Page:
Saturday, August 23, 2008

Seeing things through a medication haze

It is the last week in August, and I have started my September sick already. There is something about September that has brought out the allergy/cold/cough stuff in me for the last 13 years. This year, it started early.

I spent most of Friday wishing I was medicated. Today, I am. This is a good/bad thing because the medication that I take has a 24-hour adjustment period where I am extremely tired and dizzy. After that initial 24 hours, I am able to function with a slight level of drowse. So, I have to start the medication on a day away from clients. It kinda defeats the purpose of having a music therapist who snoozes through music therapy sessions.

Today, I spent some of the day at the car dealership getting an oil change and having a tire patched. I then spent the rest of the day sleeping. My brother woke me up with a phone call. I am now tired, but awake, and doing some thinking about therapist wellness.

My illnesses are not life altering or serious for anyone but me. I am prone to asthma here in the Midwest, and it is getting progressively worse as I continue to live here. I am going to have to move somewhere else soon, I think, just for the health of my lungs! I do lots to keep myself breathing - I don't smoke, I avoid situations where I know I will have a reaction, I use my inhaler when needed - but there are times when the things I do fail me. Like now.

One of the things that I have always found to be important to my well-being and health is the sick day. I use my time when it is needed. I do not like to be around people who are obviously sick, so I selfishly keep my germs to myself. I wish that others would do the same. There are times when we need to be away from every other human being in the world, especially when we are emitting contagion! Use that time!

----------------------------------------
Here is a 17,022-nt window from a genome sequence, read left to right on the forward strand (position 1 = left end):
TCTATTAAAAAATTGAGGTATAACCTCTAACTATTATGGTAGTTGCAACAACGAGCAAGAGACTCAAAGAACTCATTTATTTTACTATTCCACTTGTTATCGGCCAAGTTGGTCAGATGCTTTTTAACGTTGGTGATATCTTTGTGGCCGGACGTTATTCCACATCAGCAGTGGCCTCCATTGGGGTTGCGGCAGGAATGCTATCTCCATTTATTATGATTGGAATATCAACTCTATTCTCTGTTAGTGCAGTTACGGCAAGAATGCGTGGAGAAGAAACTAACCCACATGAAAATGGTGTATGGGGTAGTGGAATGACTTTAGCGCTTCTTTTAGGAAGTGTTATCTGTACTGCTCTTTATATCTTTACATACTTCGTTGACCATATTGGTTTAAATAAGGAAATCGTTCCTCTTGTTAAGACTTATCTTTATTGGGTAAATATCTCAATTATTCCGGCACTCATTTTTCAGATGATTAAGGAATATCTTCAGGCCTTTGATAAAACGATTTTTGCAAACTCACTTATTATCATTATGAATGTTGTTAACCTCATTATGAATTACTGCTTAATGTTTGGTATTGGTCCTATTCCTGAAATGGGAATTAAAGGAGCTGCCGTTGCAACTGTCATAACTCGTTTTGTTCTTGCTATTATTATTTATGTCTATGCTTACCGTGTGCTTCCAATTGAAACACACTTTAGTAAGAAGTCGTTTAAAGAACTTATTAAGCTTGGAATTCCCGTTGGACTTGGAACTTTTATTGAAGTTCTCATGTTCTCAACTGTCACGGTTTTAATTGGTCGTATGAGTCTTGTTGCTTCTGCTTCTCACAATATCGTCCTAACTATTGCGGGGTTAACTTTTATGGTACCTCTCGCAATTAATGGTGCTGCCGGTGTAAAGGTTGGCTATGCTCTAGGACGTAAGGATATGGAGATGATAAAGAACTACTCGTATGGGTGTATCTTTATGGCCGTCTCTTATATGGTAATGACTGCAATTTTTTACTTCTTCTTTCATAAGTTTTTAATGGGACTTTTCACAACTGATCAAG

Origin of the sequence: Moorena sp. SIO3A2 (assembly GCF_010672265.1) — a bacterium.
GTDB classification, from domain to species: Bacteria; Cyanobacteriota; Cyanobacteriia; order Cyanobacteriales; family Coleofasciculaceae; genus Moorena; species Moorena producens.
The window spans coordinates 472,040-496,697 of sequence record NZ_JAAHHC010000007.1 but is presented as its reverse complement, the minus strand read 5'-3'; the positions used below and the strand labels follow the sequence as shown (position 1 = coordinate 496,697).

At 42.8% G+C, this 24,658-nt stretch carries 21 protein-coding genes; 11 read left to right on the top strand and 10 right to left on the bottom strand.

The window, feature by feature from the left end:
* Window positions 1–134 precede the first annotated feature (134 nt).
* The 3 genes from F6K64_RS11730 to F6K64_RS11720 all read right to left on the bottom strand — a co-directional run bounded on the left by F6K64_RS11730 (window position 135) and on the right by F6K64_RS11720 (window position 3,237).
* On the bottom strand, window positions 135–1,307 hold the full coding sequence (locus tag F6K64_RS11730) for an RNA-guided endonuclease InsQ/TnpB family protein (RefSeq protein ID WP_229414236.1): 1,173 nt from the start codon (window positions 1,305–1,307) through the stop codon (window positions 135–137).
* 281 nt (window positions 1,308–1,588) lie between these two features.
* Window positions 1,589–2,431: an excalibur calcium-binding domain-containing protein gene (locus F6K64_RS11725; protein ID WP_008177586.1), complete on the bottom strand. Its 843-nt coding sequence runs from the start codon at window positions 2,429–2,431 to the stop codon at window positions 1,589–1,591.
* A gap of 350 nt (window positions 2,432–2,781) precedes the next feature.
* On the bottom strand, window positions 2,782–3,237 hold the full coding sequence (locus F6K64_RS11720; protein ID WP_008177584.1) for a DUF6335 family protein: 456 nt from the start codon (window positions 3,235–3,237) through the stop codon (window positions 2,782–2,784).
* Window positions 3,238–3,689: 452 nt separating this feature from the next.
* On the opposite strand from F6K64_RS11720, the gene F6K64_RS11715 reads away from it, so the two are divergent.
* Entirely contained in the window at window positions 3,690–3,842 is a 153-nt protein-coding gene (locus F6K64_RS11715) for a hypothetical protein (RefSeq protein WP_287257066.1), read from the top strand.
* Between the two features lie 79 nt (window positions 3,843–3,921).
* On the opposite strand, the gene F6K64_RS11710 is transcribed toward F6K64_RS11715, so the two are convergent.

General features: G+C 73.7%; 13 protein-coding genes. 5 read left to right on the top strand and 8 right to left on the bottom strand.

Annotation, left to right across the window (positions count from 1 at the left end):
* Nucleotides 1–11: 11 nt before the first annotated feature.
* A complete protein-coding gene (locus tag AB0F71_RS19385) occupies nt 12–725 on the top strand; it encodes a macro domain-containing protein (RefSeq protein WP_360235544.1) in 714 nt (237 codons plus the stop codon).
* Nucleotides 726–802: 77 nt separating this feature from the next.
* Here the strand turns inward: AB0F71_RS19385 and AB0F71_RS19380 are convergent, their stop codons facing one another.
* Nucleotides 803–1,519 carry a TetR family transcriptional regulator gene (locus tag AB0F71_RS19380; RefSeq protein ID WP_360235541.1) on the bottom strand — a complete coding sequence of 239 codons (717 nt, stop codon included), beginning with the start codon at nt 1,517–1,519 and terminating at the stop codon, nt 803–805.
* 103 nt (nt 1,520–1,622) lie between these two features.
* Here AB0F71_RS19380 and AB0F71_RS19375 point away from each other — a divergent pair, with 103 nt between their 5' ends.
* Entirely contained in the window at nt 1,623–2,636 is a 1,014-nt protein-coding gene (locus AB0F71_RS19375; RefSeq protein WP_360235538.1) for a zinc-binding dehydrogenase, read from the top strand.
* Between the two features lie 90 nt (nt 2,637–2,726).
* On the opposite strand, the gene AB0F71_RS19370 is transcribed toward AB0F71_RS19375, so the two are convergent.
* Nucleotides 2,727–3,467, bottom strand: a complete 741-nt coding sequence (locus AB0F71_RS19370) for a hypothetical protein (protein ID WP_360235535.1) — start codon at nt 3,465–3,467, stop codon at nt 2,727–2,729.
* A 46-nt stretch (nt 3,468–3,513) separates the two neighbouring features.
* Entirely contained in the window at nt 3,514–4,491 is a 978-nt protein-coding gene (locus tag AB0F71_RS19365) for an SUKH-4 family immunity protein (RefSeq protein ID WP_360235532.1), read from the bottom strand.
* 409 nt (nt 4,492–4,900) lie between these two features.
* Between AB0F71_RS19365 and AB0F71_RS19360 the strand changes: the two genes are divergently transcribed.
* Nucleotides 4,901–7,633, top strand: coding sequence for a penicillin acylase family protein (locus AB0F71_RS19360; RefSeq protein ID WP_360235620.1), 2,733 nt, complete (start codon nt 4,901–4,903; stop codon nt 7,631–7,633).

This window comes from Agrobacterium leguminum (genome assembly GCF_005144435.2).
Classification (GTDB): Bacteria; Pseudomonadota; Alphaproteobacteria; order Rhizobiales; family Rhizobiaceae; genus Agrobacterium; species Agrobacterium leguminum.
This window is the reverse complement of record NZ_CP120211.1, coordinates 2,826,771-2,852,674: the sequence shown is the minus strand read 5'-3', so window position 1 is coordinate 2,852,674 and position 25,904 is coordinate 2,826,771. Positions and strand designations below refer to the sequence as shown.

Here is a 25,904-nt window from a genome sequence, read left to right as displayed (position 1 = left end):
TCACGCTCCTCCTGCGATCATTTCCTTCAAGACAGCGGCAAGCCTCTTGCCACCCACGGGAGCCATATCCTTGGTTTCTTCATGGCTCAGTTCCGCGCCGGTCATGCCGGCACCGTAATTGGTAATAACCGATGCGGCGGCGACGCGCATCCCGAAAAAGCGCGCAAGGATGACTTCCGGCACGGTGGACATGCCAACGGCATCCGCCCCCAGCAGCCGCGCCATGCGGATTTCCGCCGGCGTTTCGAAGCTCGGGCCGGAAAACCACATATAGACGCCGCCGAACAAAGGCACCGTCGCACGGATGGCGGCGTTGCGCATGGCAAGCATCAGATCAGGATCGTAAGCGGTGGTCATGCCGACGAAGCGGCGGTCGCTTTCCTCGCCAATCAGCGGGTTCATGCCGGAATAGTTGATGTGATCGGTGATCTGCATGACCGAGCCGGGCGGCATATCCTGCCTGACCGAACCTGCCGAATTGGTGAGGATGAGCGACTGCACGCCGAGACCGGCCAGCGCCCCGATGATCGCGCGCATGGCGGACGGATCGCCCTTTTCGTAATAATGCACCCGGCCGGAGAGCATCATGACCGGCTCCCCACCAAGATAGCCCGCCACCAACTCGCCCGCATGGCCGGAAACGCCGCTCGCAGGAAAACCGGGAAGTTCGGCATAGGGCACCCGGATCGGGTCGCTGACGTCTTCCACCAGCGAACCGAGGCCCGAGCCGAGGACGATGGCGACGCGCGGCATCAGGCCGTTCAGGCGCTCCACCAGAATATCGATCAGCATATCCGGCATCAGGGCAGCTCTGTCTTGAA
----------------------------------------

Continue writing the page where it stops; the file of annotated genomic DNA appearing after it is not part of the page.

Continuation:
Wellness for a therapist is essential to good therapy. If a therapist is not able to focus out of his or herself during a session, how is the client supposed to be assisted towards growth and development? It is better for a therapist to acknowledge the effect of her or his health on the therapeutic relationship rather than inflicting germs on clients. Now, most of the time, all of my clients have the same germs, which I appear to be rather immune to, thanks to my own complicated health issues, so I don't often skip days, I adjust. But there are times when I am not fit to be around other people, especially the clients I serve. So, I stay home.

Here's hoping that I get accustomed to the medication before Monday!

Thursday, August 14, 2008

IT's the End of the World as We Know It...

And, I'm not sure that it's all that fine.

Last Thursday, I found that my computer hard drive had crashed, just as I was getting ready to backup all of the wonderful things that I had traveled to CO to find. The disc is toasted, and I, now significantly poorer, am waiting for my next paycheck to finance a possibly fruitless expedition into the murky depths of the disc to try to mine some of the files. So, I am becoming resigned to some changes in my life. At the moment, I am looking for a MONDO external disc drive to accommodate all of my files in backup forms and will be more faithful in backing things up!

My current school projects and business proposals will also have to change, especially if I cannot find them on the toasted disc.

Happy New Year!!

Saturday, August 02, 2008

Touristy Things


I left the hotel at 6:15 this morning to explore the Fort Collins area. I started off for Poudre Canyon and made it a good distance before I started to react to the pines and the altitude. I had a chance to dip my toes into the river and watched my first ever fly fisherman. The drive was eventful - cattle in the roadway around turns. I had to keep my eyes open and my foot near the clutch at all times.